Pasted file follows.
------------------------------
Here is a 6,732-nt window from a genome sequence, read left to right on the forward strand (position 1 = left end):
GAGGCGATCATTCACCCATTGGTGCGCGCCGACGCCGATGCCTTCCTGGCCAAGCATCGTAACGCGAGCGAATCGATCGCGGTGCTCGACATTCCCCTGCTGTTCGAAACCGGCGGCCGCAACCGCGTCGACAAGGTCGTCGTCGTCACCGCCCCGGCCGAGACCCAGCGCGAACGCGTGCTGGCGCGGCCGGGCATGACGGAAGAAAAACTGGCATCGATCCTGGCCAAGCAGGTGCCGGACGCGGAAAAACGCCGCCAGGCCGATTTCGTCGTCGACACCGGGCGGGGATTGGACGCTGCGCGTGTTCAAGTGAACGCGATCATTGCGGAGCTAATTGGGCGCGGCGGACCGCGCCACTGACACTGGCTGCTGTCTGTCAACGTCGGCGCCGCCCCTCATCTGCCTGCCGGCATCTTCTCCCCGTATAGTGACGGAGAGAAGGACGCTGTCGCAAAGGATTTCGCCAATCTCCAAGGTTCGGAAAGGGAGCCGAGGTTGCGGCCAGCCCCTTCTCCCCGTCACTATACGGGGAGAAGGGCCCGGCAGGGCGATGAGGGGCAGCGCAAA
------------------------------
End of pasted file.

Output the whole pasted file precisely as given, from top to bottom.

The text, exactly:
Here is a 6,732-nt window from a genome sequence, read left to right on the forward strand (position 1 = left end):
GAGGCGATCATTCACCCATTGGTGCGCGCCGACGCCGATGCCTTCCTGGCCAAGCATCGTAACGCGAGCGAATCGATCGCGGTGCTCGACATTCCCCTGCTGTTCGAAACCGGCGGCCGCAACCGCGTCGACAAGGTCGTCGTCGTCACCGCCCCGGCCGAGACCCAGCGCGAACGCGTGCTGGCGCGGCCGGGCATGACGGAAGAAAAACTGGCATCGATCCTGGCCAAGCAGGTGCCGGACGCGGAAAAACGCCGCCAGGCCGATTTCGTCGTCGACACCGGGCGGGGATTGGACGCTGCGCGTGTTCAAGTGAACGCGATCATTGCGGAGCTAATTGGGCGCGGCGGACCGCGCCACTGACACTGGCTGCTGTCTGTCAACGTCGGCGCCGCCCCTCATCTGCCTGCCGGCATCTTCTCCCCGTATAGTGACGGAGAGAAGGACGCTGTCGCAAAGGATTTCGCCAATCTCCAAGGTTCGGAAAGGGAGCCGAGGTTGCGGCCAGCCCCTTCTCCCCGTCACTATACGGGGAGAAGGGCCCGGCAGGGCGATGAGGGGCAGCGCAAA